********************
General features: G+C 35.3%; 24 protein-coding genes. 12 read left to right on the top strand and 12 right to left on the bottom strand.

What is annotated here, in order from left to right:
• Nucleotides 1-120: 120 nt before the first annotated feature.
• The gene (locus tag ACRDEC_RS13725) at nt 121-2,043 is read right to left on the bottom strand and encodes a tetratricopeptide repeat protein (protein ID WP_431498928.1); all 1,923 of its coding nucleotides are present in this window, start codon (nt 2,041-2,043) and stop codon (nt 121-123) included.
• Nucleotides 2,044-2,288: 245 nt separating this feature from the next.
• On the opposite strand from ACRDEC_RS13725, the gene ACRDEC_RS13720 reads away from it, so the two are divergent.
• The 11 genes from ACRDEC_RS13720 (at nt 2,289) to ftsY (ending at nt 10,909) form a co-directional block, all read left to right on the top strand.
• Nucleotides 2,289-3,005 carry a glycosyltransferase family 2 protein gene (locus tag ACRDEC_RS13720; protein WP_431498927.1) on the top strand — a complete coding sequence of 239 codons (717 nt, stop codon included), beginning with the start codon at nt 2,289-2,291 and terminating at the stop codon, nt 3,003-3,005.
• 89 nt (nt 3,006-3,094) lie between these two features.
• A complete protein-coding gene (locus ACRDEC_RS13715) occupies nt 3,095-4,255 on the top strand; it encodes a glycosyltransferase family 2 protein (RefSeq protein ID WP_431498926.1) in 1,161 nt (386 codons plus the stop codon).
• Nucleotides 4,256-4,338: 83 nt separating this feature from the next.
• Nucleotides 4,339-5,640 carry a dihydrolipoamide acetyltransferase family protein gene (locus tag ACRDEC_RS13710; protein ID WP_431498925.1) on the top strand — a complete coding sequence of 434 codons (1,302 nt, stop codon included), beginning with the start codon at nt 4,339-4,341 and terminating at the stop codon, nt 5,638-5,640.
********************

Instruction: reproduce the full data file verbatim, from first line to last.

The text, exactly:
General features: G+C 35.3%; 24 protein-coding genes. 12 read left to right on the top strand and 12 right to left on the bottom strand.

What is annotated here, in order from left to right:
• Nucleotides 1-120: 120 nt before the first annotated feature.
• The gene (locus tag ACRDEC_RS13725) at nt 121-2,043 is read right to left on the bottom strand and encodes a tetratricopeptide repeat protein (protein ID WP_431498928.1); all 1,923 of its coding nucleotides are present in this window, start codon (nt 2,041-2,043) and stop codon (nt 121-123) included.
• Nucleotides 2,044-2,288: 245 nt separating this feature from the next.
• On the opposite strand from ACRDEC_RS13725, the gene ACRDEC_RS13720 reads away from it, so the two are divergent.
• The 11 genes from ACRDEC_RS13720 (at nt 2,289) to ftsY (ending at nt 10,909) form a co-directional block, all read left to right on the top strand.
• Nucleotides 2,289-3,005 carry a glycosyltransferase family 2 protein gene (locus tag ACRDEC_RS13720; protein WP_431498927.1) on the top strand — a complete coding sequence of 239 codons (717 nt, stop codon included), beginning with the start codon at nt 2,289-2,291 and terminating at the stop codon, nt 3,003-3,005.
• 89 nt (nt 3,006-3,094) lie between these two features.
• A complete protein-coding gene (locus ACRDEC_RS13715) occupies nt 3,095-4,255 on the top strand; it encodes a glycosyltransferase family 2 protein (RefSeq protein ID WP_431498926.1) in 1,161 nt (386 codons plus the stop codon).
• Nucleotides 4,256-4,338: 83 nt separating this feature from the next.
• Nucleotides 4,339-5,640 carry a dihydrolipoamide acetyltransferase family protein gene (locus tag ACRDEC_RS13710; protein ID WP_431498925.1) on the top strand — a complete coding sequence of 434 codons (1,302 nt, stop codon included), beginning with the start codon at nt 4,339-4,341 and terminating at the stop codon, nt 5,638-5,640.